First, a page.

subscribe_blogWhat is your favorite book or movie?

One of my favorite movies is “The Matrix.” I had a teenage patient who kept telling me about the movie and that I needed to watch it. I really didn’t want to see it, but I finally agreed one day to watch the first half-hour of the movie with him during an infusion in the clinic. I hoped he would quit asking me to see the movie! Needless to say, I was immediately taken in by the spiritual themes of the movie that seemed so overt when I finally watched it. I am grateful that my patient didn’t give up on me!

My favorite book is “The Purpose Driven Life.”

What parents need to know about Ebola

Ebola

(iStock photo / Getty Images)

Parents, we know you have questions about the Ebola virus, which has dominated national and regional news coverage in recent weeks.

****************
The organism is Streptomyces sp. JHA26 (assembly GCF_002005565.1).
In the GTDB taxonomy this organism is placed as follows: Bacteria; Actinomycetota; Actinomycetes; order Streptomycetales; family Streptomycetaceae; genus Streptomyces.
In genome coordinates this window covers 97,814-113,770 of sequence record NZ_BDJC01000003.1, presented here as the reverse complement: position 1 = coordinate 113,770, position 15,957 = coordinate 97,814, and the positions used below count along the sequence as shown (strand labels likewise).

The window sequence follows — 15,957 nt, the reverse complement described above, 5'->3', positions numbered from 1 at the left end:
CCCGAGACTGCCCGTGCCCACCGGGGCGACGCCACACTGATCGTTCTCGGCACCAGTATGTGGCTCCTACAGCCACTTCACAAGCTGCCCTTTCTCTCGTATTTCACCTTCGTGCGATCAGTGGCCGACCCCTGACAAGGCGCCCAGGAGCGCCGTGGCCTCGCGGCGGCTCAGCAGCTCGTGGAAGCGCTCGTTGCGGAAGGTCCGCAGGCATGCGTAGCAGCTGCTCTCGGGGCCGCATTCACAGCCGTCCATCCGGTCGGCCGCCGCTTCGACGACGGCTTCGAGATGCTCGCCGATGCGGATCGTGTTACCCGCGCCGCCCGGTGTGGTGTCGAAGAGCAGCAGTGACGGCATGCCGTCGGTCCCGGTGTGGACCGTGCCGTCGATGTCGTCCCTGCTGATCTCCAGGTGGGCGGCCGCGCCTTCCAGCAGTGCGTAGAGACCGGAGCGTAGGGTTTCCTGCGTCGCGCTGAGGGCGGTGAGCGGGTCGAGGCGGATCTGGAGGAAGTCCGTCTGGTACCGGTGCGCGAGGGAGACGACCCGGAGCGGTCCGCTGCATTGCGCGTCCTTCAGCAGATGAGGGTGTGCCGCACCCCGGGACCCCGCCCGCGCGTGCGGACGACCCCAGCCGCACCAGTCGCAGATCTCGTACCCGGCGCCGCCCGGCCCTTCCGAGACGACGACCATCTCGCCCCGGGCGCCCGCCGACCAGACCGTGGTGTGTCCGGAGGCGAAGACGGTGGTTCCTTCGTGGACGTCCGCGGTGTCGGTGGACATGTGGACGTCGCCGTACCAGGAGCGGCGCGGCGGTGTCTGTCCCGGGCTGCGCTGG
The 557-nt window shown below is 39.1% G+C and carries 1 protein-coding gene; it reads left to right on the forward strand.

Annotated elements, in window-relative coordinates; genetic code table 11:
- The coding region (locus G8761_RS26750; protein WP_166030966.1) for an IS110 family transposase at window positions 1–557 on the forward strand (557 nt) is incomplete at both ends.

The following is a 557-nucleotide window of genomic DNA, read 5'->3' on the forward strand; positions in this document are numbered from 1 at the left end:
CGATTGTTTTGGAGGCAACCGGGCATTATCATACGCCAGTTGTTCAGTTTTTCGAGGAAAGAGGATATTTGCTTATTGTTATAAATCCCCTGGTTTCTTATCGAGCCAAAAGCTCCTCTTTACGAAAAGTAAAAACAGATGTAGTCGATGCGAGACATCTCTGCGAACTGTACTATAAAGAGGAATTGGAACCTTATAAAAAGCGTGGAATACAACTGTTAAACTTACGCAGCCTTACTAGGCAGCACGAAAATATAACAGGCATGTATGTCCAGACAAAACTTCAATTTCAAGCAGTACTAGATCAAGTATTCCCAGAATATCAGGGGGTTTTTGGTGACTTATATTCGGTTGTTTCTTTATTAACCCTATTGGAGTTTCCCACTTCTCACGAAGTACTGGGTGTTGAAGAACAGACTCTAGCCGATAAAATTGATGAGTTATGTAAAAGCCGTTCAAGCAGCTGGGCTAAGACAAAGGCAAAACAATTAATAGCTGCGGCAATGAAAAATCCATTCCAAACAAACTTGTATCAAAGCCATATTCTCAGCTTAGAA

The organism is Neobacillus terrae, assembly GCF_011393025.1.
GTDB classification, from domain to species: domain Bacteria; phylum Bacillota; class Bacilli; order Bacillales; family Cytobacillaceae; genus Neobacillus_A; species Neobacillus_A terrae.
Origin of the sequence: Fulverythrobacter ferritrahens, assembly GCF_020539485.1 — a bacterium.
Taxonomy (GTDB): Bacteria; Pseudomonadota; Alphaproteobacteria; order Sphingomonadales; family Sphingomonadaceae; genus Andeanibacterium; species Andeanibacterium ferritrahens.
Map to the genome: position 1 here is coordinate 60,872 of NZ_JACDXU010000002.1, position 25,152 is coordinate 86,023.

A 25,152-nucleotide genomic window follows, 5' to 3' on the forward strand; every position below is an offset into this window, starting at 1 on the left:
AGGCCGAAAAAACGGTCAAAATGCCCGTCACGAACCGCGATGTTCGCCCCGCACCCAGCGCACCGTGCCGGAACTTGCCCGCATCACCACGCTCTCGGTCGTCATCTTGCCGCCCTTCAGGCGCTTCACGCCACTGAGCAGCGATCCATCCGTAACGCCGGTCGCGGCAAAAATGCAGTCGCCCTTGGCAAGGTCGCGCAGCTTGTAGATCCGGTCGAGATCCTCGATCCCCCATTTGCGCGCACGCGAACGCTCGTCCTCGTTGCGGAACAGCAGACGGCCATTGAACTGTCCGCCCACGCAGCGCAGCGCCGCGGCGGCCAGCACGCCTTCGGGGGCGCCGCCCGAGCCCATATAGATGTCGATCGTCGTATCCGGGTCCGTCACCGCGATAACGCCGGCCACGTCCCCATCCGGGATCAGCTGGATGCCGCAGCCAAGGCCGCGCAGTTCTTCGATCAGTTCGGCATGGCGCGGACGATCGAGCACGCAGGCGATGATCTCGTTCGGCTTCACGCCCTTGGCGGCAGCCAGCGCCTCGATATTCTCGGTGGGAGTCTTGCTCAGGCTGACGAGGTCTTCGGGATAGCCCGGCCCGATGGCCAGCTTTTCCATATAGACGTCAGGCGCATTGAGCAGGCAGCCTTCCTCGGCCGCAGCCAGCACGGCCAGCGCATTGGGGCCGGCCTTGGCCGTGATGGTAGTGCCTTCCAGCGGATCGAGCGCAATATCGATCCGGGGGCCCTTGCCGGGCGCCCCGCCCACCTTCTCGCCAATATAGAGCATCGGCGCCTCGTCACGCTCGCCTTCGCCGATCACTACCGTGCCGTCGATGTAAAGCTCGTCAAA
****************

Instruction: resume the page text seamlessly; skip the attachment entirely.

Ebola disease, caused by the Ebola virus, is one of a number of hemorrhagic fever diseases, according to the Minnesota Department of Health. Ebola disease first was discovered in 1976 in what is now the Democratic Republic of Congo near the Ebola River.

To learn more about Ebola, here are two great resources:

The first 1,000 days: Brains are built, not born

Maxine Hayes, MD, MPH, speaks to an audience at Children's Hospitals and Clinics of Minnesota in September.

Maxine Hayes, MD, MPH, speaks to an audience at Children’s – Minneapolis in September.

Maxine Hayes, MD, MPH

Maxine Hayes, MD, MPH

By Maxine Hayes, MD, MPH

The first 1,000 days, from birth to age 3, have the most pronounced impact on a person’s life-long health and well-being. I had the privilege of discussing strategies to make the most of these first 1,000 days when I visited Children’s Hospitals and Clinics of Minnesota in September.

Children born today face the prospect of growing up less healthy, living shorter lives and being less equipped to compete and lead in a world economy than previous generations. For the first time, we are expecting less of our children and letting them down. We should do better, and the good news is we can if we work together.